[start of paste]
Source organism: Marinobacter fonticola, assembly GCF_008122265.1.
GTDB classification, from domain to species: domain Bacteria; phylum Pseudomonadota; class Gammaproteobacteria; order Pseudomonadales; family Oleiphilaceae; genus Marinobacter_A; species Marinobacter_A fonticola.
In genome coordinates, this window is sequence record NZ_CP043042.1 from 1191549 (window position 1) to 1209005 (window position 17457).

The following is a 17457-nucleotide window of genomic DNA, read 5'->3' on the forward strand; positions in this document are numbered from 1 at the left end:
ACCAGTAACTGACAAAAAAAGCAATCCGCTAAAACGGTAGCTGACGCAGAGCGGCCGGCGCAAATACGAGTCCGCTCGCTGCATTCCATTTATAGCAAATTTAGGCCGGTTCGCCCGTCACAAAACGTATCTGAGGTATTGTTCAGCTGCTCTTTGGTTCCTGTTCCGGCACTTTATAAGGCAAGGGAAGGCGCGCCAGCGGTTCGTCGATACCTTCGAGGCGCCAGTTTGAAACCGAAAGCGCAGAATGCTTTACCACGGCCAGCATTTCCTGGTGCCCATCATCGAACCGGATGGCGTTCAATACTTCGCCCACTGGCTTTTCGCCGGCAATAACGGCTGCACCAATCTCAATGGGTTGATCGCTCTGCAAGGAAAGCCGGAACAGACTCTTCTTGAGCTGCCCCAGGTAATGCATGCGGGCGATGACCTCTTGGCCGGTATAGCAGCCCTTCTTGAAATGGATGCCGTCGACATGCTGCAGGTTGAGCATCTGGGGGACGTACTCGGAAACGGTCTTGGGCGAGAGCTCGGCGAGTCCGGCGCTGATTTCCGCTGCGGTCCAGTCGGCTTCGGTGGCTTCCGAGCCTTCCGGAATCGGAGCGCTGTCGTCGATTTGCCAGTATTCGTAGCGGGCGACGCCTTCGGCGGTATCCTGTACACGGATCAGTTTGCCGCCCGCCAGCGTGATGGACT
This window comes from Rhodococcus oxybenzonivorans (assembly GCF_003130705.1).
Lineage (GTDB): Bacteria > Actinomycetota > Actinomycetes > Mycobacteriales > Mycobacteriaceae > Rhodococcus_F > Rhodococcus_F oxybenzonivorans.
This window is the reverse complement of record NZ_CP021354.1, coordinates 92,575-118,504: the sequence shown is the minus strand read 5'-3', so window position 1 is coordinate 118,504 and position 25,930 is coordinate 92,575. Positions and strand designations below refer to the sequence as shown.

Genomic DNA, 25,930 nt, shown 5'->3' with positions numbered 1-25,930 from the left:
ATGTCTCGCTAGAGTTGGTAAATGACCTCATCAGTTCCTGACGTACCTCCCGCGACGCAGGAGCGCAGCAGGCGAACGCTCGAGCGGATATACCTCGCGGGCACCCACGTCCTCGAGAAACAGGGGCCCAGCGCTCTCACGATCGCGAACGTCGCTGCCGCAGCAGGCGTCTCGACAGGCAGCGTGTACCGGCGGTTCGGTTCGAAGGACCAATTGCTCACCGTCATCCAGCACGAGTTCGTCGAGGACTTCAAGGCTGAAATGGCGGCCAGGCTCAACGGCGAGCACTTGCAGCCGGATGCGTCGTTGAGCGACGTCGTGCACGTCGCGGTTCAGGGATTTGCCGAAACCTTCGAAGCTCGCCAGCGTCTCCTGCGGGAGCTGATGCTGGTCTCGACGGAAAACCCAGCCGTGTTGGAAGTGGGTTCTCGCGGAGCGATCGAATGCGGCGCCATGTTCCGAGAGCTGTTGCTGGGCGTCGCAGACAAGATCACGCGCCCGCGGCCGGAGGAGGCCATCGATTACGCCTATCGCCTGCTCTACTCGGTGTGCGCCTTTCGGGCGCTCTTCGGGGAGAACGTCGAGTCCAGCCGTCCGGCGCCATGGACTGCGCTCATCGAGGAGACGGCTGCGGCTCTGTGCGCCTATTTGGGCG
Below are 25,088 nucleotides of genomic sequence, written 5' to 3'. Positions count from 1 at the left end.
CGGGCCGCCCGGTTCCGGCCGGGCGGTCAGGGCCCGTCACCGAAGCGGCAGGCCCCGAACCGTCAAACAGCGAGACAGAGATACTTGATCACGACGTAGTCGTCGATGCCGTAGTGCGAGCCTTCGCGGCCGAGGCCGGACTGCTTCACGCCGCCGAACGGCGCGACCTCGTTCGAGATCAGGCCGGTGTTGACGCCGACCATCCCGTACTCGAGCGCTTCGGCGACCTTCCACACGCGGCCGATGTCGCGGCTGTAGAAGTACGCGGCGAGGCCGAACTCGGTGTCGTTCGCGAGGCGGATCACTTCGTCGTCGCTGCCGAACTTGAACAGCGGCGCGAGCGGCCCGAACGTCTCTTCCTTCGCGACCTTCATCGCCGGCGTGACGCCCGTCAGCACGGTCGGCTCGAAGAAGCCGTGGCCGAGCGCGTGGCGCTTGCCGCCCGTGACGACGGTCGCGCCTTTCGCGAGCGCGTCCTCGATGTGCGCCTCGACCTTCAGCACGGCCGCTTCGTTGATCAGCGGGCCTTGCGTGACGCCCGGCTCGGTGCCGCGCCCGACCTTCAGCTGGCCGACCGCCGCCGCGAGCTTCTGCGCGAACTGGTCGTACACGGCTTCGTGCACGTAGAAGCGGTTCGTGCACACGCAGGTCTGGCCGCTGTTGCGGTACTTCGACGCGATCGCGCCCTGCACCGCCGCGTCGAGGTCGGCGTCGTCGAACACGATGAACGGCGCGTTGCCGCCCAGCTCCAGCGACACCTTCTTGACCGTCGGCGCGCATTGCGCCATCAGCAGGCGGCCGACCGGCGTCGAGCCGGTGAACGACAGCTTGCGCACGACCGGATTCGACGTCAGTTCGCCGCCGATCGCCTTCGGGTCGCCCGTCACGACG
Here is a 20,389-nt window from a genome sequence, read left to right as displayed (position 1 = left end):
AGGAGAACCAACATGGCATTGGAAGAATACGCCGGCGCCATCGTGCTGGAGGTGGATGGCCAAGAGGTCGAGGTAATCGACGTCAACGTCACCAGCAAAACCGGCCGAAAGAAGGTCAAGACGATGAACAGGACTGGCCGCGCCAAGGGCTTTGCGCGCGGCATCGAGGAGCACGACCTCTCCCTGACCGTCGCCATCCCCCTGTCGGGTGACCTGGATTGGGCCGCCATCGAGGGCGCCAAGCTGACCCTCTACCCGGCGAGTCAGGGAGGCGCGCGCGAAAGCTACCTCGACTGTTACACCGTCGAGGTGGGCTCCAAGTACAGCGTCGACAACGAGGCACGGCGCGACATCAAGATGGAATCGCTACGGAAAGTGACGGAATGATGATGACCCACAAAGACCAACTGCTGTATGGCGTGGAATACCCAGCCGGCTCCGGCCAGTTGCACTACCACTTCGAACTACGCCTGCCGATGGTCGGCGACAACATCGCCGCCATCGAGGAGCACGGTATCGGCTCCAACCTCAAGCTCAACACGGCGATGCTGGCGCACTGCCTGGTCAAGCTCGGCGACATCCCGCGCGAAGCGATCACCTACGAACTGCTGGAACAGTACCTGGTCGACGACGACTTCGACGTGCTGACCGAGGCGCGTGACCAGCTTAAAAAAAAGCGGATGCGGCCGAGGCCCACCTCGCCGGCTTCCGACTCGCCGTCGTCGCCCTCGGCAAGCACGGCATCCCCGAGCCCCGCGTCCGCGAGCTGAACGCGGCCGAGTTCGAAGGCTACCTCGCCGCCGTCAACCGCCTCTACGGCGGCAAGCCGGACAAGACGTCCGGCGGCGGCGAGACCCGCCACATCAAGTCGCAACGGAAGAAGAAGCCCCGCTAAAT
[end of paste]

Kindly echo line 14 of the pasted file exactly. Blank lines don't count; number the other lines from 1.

AGGAGAACCAACATGGCATTGGAAGAATACGCCGGCGCCATCGTGCTGGAGGTGGATGGCCAAGAGGTCGAGGTAATCGACGTCAACGTCACCAGCAAAACCGGCCGAAAGAAGGTCAAGACGATGAACAGGACTGGCCGCGCCAAGGGCTTTGCGCGCGGCATCGAGGAGCACGACCTCTCCCTGACCGTCGCCATCCCCCTGTCGGGTGACCTGGATTGGGCCGCCATCGAGGGCGCCAAGCTGACCCTCTACCCGGCGAGTCAGGGAGGCGCGCGCGAAAGCTACCTCGACTGTTACACCGTCGAGGTGGGCTCCAAGTACAGCGTCGACAACGAGGCACGGCGCGACATCAAGATGGAATCGCTACGGAAAGTGACGGAATGATGATGACCCACAAAGACCAACTGCTGTATGGCGTGGAATACCCAGCCGGCTCCGGCCAGTTGCACTACCACTTCGAACTACGCCTGCCGATGGTCGGCGACAACATCGCCGCCATCGAGGAGCACGGTATCGGCTCCAACCTCAAGCTCAACACGGCGATGCTGGCGCACTGCCTGGTCAAGCTCGGCGACATCCCGCGCGAAGCGATCACCTACGAACTGCTGGAACAGTACCTGGTCGACGACGACTTCGACGTGCTGACCGAGGCGCGTGACCAGCTTAAAAAAAAGCGGATGCGGCCGAGGCCCACCTCGCCGGCTTCCGACTCGCCGTCGTCGCCCTCGGCAAGCACGGCATCCCCGAGCCCCGCGTCCGCGAGCTGAACGCGGCCGAGTTCGAAGGCTACCTCGCCGCCGTCAACCGCCTCTACGGCGGCAAGCCGGACAAGACGTCCGGCGGCGGCGAGACCCGCCACATCAAGTCGCAACGGAAGAAGAAGCCCCGCTAAAT